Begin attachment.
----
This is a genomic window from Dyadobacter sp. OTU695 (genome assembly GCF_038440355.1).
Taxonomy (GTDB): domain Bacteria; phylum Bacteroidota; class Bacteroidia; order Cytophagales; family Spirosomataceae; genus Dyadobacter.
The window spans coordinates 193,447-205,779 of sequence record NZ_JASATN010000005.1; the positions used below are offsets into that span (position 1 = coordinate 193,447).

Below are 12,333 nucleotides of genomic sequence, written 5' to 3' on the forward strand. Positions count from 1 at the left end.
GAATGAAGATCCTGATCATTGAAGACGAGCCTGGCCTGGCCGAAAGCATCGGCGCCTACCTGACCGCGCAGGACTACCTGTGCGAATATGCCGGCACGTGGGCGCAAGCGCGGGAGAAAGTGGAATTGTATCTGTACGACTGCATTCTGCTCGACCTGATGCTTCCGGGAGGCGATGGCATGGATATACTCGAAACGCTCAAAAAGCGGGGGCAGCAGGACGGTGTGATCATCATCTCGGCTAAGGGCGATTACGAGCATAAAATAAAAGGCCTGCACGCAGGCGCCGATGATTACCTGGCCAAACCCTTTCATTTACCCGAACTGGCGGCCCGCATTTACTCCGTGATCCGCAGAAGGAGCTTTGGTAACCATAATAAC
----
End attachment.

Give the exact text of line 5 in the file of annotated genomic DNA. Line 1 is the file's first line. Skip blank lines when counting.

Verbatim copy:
GAATGAAGATCCTGATCATTGAAGACGAGCCTGGCCTGGCCGAAAGCATCGGCGCCTACCTGACCGCGCAGGACTACCTGTGCGAATATGCCGGCACGTGGGCGCAAGCGCGGGAGAAAGTGGAATTGTATCTGTACGACTGCATTCTGCTCGACCTGATGCTTCCGGGAGGCGATGGCATGGATATACTCGAAACGCTCAAAAAGCGGGGGCAGCAGGACGGTGTGATCATCATCTCGGCTAAGGGCGATTACGAGCATAAAATAAAAGGCCTGCACGCAGGCGCCGATGATTACCTGGCCAAACCCTTTCATTTACCCGAACTGGCGGCCCGCATTTACTCCGTGATCCGCAGAAGGAGCTTTGGTAACCATAATAAC